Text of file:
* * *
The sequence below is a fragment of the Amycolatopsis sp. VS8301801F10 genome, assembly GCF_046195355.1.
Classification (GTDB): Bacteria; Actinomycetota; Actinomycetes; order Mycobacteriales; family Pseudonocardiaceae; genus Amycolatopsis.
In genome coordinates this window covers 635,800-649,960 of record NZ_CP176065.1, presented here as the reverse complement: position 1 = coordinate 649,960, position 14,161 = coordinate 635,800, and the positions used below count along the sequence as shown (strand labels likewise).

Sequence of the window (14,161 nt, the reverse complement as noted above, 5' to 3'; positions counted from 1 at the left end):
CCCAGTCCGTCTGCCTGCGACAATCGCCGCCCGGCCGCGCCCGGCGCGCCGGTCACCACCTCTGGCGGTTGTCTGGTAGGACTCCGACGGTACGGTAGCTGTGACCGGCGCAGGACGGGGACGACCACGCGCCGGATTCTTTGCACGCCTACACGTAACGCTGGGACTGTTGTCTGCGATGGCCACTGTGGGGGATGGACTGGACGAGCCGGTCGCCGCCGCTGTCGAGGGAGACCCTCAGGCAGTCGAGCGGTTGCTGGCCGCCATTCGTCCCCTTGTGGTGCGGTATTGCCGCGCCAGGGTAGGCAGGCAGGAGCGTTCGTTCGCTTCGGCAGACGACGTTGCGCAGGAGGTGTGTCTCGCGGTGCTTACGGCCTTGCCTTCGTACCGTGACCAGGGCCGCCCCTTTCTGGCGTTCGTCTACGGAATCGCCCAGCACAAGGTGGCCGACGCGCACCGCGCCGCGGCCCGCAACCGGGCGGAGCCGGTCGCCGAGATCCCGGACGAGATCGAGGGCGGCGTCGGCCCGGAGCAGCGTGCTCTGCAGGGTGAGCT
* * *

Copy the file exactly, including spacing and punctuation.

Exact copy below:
The sequence below is a fragment of the Amycolatopsis sp. VS8301801F10 genome, assembly GCF_046195355.1.
Classification (GTDB): Bacteria; Actinomycetota; Actinomycetes; order Mycobacteriales; family Pseudonocardiaceae; genus Amycolatopsis.
In genome coordinates this window covers 635,800-649,960 of record NZ_CP176065.1, presented here as the reverse complement: position 1 = coordinate 649,960, position 14,161 = coordinate 635,800, and the positions used below count along the sequence as shown (strand labels likewise).

Sequence of the window (14,161 nt, the reverse complement as noted above, 5' to 3'; positions counted from 1 at the left end):
CCCAGTCCGTCTGCCTGCGACAATCGCCGCCCGGCCGCGCCCGGCGCGCCGGTCACCACCTCTGGCGGTTGTCTGGTAGGACTCCGACGGTACGGTAGCTGTGACCGGCGCAGGACGGGGACGACCACGCGCCGGATTCTTTGCACGCCTACACGTAACGCTGGGACTGTTGTCTGCGATGGCCACTGTGGGGGATGGACTGGACGAGCCGGTCGCCGCCGCTGTCGAGGGAGACCCTCAGGCAGTCGAGCGGTTGCTGGCCGCCATTCGTCCCCTTGTGGTGCGGTATTGCCGCGCCAGGGTAGGCAGGCAGGAGCGTTCGTTCGCTTCGGCAGACGACGTTGCGCAGGAGGTGTGTCTCGCGGTGCTTACGGCCTTGCCTTCGTACCGTGACCAGGGCCGCCCCTTTCTGGCGTTCGTCTACGGAATCGCCCAGCACAAGGTGGCCGACGCGCACCGCGCCGCGGCCCGCAACCGGGCGGAGCCGGTCGCCGAGATCCCGGACGAGATCGAGGGCGGCGTCGGCCCGGAGCAGCGTGCTCTGCAGGGTGAGCT